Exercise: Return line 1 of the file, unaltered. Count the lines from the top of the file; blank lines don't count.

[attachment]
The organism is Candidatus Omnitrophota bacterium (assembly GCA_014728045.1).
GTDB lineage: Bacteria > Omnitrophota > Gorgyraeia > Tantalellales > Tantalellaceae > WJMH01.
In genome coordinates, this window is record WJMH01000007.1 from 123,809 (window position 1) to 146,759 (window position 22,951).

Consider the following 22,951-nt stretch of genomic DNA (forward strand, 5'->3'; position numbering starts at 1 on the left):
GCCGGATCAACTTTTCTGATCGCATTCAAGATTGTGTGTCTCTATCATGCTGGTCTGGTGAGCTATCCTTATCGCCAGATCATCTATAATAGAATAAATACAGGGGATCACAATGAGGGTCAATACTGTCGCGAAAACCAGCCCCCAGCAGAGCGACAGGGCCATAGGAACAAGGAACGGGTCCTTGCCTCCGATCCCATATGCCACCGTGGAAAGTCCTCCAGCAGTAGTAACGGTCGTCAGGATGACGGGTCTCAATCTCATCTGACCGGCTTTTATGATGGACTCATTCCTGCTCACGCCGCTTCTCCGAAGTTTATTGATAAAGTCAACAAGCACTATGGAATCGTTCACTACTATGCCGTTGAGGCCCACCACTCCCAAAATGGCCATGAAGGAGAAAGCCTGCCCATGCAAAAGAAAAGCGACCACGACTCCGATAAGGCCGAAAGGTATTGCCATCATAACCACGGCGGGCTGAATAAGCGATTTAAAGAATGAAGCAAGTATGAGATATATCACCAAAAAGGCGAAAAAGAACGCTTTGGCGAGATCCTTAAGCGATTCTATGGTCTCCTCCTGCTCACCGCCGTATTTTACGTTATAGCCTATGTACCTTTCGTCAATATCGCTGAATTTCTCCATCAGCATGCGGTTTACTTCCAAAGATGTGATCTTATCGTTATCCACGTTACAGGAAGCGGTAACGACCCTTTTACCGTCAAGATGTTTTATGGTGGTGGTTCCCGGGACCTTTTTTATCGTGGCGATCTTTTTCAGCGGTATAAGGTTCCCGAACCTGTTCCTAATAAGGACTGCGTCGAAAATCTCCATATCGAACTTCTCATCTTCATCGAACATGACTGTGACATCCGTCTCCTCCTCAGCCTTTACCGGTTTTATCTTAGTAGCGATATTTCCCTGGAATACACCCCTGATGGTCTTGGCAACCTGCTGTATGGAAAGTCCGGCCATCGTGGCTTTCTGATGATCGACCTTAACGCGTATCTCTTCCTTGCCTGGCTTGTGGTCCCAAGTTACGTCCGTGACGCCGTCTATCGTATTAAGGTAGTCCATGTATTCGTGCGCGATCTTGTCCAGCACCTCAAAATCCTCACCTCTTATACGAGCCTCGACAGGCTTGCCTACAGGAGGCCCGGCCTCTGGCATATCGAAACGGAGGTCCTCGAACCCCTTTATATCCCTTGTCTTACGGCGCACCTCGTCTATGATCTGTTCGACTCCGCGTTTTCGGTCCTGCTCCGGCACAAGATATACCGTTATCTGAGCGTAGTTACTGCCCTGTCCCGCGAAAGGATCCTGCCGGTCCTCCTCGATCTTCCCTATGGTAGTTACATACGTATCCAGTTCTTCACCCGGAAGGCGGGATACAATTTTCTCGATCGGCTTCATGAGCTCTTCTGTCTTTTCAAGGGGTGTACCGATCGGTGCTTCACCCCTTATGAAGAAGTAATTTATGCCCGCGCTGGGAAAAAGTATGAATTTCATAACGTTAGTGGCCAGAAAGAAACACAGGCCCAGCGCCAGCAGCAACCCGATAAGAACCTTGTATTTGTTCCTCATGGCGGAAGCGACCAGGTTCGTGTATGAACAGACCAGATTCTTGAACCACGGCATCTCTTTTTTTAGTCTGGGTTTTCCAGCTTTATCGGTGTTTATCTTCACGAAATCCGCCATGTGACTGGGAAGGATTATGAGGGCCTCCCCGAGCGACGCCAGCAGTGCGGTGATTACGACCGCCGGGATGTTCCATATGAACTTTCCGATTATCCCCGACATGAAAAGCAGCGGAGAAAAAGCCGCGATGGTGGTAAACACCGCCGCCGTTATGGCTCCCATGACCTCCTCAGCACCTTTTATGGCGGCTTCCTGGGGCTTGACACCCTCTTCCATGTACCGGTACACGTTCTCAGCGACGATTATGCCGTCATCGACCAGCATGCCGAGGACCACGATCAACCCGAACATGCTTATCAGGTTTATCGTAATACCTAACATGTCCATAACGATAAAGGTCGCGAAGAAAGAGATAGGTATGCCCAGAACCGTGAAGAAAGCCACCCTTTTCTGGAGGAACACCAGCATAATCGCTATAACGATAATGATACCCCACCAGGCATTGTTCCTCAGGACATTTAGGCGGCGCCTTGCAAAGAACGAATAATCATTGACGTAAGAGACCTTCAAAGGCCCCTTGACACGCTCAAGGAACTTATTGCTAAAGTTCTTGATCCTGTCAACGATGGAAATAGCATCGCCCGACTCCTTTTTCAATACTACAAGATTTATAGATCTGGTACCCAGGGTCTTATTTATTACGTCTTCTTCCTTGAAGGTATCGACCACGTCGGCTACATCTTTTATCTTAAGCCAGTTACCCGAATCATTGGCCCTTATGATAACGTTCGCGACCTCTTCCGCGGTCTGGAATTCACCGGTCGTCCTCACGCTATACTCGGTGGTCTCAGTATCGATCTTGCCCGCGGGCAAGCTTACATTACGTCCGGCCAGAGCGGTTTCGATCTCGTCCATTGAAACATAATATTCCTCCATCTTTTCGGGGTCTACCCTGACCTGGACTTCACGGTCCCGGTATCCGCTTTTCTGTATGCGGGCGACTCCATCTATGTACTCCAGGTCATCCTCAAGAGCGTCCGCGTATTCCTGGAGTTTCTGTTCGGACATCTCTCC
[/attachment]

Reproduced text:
The organism is Candidatus Omnitrophota bacterium (assembly GCA_014728045.1).